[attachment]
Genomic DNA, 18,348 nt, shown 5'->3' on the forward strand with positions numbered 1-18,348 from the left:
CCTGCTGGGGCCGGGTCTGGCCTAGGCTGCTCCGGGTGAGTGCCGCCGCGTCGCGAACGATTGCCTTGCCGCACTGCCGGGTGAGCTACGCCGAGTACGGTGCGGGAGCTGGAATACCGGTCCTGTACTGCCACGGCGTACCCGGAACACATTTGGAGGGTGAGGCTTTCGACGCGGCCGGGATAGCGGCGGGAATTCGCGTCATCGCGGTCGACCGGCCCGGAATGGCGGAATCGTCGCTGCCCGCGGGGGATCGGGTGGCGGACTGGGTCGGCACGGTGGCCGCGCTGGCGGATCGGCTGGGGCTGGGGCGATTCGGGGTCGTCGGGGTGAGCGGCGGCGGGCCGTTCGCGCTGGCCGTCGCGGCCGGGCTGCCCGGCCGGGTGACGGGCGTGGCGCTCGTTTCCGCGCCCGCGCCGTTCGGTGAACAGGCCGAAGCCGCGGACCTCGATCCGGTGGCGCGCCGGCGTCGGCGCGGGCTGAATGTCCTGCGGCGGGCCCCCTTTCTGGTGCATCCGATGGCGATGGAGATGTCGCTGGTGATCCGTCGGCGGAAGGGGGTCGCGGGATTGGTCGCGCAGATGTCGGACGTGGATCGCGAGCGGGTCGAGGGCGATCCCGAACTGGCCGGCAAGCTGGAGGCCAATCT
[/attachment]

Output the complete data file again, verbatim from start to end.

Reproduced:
Genomic DNA, 18,348 nt, shown 5'->3' on the forward strand with positions numbered 1-18,348 from the left:
CCTGCTGGGGCCGGGTCTGGCCTAGGCTGCTCCGGGTGAGTGCCGCCGCGTCGCGAACGATTGCCTTGCCGCACTGCCGGGTGAGCTACGCCGAGTACGGTGCGGGAGCTGGAATACCGGTCCTGTACTGCCACGGCGTACCCGGAACACATTTGGAGGGTGAGGCTTTCGACGCGGCCGGGATAGCGGCGGGAATTCGCGTCATCGCGGTCGACCGGCCCGGAATGGCGGAATCGTCGCTGCCCGCGGGGGATCGGGTGGCGGACTGGGTCGGCACGGTGGCCGCGCTGGCGGATCGGCTGGGGCTGGGGCGATTCGGGGTCGTCGGGGTGAGCGGCGGCGGGCCGTTCGCGCTGGCCGTCGCGGCCGGGCTGCCCGGCCGGGTGACGGGCGTGGCGCTCGTTTCCGCGCCCGCGCCGTTCGGTGAACAGGCCGAAGCCGCGGACCTCGATCCGGTGGCGCGCCGGCGTCGGCGCGGGCTGAATGTCCTGCGGCGGGCCCCCTTTCTGGTGCATCCGATGGCGATGGAGATGTCGCTGGTGATCCGTCGGCGGAAGGGGGTCGCGGGATTGGTCGCGCAGATGTCGGACGTGGATCGCGAGCGGGTCGAGGGCGATCCCGAACTGGCCGGCAAGCTGGAGGCCAATCT